Norm’s Age of Discovery
I’ve just finished reading an advanced copy of “Pushups in the Prayer Room”, Norm Shriever’s account of his year long global backpacking adventures and now I don’t know where to start this review. The book has a lot of interesting details and informative histories of the many places he visited, but it’s not that kind of travel book. I guess it is Norm’s delivery that really hooked me in. The book reads like he is speaking directly to the reader, something that is not as easy to do with the written word as it might seem. But when it is done correctly, is conveys a personal sense of familiarity and camaraderie and this book oozes a sense of kinship.
In 1999, Norm and his buddy Shane literally dropped everything, bought open-ended airline tickets and took off with little or no agenda and only a little more clothing and money; they were in their late twenties and ready to drink, womanize and generally party globally. The airline tickets were good for a full year, so part of the goal was to see as many places as they could and put on as many miles as possible. In total, they logged more than seventy-thousand miles (the equivalent of nearly three times around the equator), visiting more than twenty countries in six of the seven continents, excluding only Antarctica, so they definitely got their money’s worth.
The story Norm recounts gives the sense that he isn’t holding much back, that we are given privy to all the sordid details. Part of the success is Norm’s use of his own slang and colloquialisms and his own humor which I confess had me laughing out loud while I was reading it. I also like the fact that they used basketball as an ice-breaker. Being an old hoopster, I can relate to that. I also liked the fact that they continually trekked down the path less taken in an attempt to meet the real inhabitants of the countries they were visiting. Along the way, something happened: partying became far less important and absorbing the corresponding cultures took precedence. Another thing happened as they viewed abject poverty throughout the world: they came to recognize just how lucky they are, and this is another revelation I can identify with.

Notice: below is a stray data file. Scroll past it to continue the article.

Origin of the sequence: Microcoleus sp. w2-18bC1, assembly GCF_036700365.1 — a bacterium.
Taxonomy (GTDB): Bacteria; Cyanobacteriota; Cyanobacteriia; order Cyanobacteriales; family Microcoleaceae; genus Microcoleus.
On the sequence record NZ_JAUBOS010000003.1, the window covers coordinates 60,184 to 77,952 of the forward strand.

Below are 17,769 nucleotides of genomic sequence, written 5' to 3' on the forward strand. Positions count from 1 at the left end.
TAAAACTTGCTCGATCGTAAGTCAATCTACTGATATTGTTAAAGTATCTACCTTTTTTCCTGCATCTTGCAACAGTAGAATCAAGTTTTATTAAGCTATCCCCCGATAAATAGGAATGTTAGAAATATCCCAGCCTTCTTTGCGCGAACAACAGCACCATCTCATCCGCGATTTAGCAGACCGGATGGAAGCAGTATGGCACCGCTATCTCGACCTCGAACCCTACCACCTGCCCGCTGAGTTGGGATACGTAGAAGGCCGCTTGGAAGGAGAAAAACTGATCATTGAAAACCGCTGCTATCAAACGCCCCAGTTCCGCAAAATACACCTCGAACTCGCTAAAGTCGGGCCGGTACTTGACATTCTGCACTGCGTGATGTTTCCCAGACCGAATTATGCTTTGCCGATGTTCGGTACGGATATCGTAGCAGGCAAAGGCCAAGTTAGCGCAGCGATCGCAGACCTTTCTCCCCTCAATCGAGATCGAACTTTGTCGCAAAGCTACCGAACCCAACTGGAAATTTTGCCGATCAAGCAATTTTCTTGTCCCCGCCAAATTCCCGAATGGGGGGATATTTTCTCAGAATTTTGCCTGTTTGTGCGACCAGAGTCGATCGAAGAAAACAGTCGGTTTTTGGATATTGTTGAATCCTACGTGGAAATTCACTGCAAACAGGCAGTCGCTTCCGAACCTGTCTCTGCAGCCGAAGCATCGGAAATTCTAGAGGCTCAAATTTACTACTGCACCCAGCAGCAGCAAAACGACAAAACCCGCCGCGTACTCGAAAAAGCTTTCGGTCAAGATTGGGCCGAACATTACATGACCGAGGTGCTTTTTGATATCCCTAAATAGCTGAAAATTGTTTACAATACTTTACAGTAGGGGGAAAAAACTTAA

Norm recounts his journey some eleven years after it took place; so obviously, it is being told by someone older than the twenty-something kid on a life-excursion. It is definitely touching, human and bust-a-gut funny at times. But the real story here is about that young travelling adult maturing and this makes the book special and well worth the read.
It is also notable that the first country Shane and Norm visit is Costa Rica and that now, more than a decade later, the author has decided to call this country home and in fact, it is here that he wrote this account, after scouring the seventeen-plus notebooks he filled throughout his sojourn, now the testament to a young man becoming an adult. Check his website at: www.normshriever.com or email him at firstname.lastname@example.org